Notebook with extra monitors?

I'm about to buy a notebook to run SW, considering a zd8000 or dell m70
(or any suggestions?)
I don't care that much about weight. I'm new to notebooks: Can I plug
the notebook into an external monitor and have both the computer's
monitor and the external monitor on at the same time? Would I be able
to see different SW windows on each monitor? How about adding 2
external monitors?
Thanks.
Reply to
rgesh
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Of course Dell and HP are the safe bets, but you'll never have the best available if you stay safe.
Earlier this summer there was a pretty good discussion in this ng about some heavy duty "portables", which at about 13 lbs barely qualify as laptops. There is a common chassis that several manufacturers build around, such as Boxx, Alienware, Sager, M-tech, Hypersonic, Eurocom, etc. M-tech is getting ready to put out a laptop configured with this heavy duty chassis with an AMD processor
formatting link
either dual core or FX57 single core.
Any of these will likely set you back about US $ 4k, but should give good tower results in a portable form factor.
Reply to
matt
I'm doing basically what you describe right now with a Dell M70 notebook and docking station. When on the docking station, my desktop monitor becomes the primary monitor and the laptop monitor is the secondary monitor. It switches automatically and each monitor has its own resolution.
When I unplug the notebook from the docking station, the display (obviously) switches back over to the notebook. Plug back in to the docking station, and it reverts back to the two-monitor setup.
I don't have two different SolidWorks windows open at the same time though. I'm pretty sure that you can't drag a SW window out of a SW session, so you'd have to stretch SolidWorks across both monitors and tile windows. Yuck.
I'd go with the Dell... partly because I can verify that it works as you describe, and also because it performs flawlessly with SolidWorks.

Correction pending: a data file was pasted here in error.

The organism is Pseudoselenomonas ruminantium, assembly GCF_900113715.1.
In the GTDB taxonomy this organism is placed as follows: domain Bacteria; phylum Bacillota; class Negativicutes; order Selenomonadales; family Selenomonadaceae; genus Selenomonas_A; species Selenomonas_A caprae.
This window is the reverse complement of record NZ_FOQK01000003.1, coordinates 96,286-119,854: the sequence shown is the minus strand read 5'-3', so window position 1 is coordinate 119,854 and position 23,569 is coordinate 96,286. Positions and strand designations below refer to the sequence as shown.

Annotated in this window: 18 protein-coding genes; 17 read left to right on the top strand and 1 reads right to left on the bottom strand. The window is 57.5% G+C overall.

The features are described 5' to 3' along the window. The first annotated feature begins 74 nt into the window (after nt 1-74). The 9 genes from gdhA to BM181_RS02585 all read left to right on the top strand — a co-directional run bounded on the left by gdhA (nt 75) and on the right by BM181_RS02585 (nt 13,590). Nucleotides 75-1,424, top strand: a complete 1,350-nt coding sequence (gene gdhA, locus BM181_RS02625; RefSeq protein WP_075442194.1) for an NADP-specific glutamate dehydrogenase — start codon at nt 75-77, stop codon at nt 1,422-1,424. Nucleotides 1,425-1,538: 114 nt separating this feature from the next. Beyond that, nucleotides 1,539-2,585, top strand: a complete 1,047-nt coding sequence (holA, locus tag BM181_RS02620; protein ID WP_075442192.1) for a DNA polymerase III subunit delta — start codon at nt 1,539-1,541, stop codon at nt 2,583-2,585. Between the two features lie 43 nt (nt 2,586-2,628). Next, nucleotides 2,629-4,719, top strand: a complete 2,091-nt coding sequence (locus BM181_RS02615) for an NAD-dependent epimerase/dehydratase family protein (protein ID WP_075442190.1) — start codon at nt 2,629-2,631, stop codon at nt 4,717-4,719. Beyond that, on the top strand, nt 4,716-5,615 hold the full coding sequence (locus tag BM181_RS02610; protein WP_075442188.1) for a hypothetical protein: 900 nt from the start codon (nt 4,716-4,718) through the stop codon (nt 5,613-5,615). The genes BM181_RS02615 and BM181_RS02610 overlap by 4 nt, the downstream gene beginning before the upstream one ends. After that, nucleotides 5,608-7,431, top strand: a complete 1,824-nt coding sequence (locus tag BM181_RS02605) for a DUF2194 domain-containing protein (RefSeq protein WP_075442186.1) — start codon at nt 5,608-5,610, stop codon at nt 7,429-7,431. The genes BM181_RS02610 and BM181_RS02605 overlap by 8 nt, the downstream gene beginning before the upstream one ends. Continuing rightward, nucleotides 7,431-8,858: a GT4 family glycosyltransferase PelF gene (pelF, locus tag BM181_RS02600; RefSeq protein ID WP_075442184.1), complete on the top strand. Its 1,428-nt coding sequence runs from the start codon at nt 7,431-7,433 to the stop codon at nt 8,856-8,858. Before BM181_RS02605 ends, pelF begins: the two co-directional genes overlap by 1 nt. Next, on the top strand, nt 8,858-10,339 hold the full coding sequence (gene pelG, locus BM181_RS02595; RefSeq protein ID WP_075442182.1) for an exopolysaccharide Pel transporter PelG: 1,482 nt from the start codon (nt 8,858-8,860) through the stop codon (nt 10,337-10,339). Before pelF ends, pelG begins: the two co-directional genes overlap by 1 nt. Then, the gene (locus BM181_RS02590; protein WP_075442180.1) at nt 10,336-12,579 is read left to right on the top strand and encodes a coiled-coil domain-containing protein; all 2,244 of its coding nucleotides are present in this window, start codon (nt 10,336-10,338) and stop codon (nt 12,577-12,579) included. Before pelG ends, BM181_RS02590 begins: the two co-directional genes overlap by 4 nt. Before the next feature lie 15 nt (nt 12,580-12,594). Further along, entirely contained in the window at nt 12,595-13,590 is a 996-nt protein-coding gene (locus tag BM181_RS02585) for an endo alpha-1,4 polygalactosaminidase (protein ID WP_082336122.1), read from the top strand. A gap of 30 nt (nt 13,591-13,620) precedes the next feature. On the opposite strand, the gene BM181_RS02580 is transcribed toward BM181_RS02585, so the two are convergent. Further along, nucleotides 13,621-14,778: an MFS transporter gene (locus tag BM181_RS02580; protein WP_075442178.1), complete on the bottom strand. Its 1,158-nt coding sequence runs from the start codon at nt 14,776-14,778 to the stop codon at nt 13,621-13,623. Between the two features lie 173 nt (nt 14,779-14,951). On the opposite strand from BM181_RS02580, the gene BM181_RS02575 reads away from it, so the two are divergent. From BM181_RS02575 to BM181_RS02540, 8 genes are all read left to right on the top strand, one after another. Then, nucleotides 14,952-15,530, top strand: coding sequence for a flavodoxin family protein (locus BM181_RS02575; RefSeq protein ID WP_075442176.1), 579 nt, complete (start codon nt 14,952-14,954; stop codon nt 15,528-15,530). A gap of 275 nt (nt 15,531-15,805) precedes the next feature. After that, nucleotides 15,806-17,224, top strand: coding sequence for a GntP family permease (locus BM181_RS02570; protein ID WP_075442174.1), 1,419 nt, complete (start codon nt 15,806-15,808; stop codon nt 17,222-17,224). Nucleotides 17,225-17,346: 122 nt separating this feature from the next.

Reply to
Brian M
In addition to everything else with the Dell's laptops, you can get advanced warranty with which Dell guarantees on site repairs within 24 hours.
I've had a couple things happen & they were fixed in well less than 24 hours. I use only on Win XP box & I don't like the thought of buying a "backup M70", so I keep only one Dell & the extended warranty & that has served me well.
Bo
Reply to
Bonobo
Thanks Brian,
Is it possible to view the 2nd image on the other monitor without connecting to the docking station? Also, what's your feeling about the amount of heat the machine generates? Do you ever use it on your lap, or is it just to hot? How's the screen itself? Is it possible to see well in a bright room? How about outdoors?
--Rob
Brian M wrote:
Reply to
rgesh
It has a standard 15-pin D-sub to connect an external monitor. It works fine to view the same display on an external monitor, but I haven't tried to set it up to show two different displays. (I don't use it much.)
I haven't actually tried using it on my lap, but given the relatively short battery life, I suspect that it would get uncomfortably warm.
It's a nice LCD display that looks good in bright room light, but is very hard to read on a relatively bright cloudy day in Oregon. On a bright, sunny day I doubt that it would be usable.
Jerry Steiger Tripod Data Systems "take the garbage out, dear"
Reply to
Jerry Steiger
I don't know if it's possible or not without the docking station--I haven't tried it, but I can't see why it wouldn't work. I know for sure that you can hook up to an external monitor and view on two screens, but I don't know if you can do separate resolutions. If I were a betting man, I'd bet that you could.
I haven't used it on my lap--and I haven't used it hardcore yet while on battery, but in my experience so far it hasn't gotten unbearably hot. I have a Toshiba at home which is known for its 'hot spot' and I can't imagine that the Dell would get much hotter.
I got the highest resolution possible (WUXGA display at 1900 x 1200) and it looks great except that by default the text is so small it's almost unbearable. I used Windows advanced settings to bump up the font, and ClearType to make it easier on the eyes--now I'm happy with it. If I had to purchase again, I would have went down a level in resolution.
The screen looks great in a bright room, and is okay outdoors on default settings. It switches to 'long-life' power saving settings when on battery--if you're outside you can switch it back to full power and brighten the screen, but you'll sacrifice battery life.
If you plan on doing a lot of work while on battery, I'm pretty sure you can get a second battery for it.
As laptops and SolidWorks go, I really feel that the Dell M70 is the way to go right now.
Hope that helps! Thanks,
Brian
Reply to
Brian M

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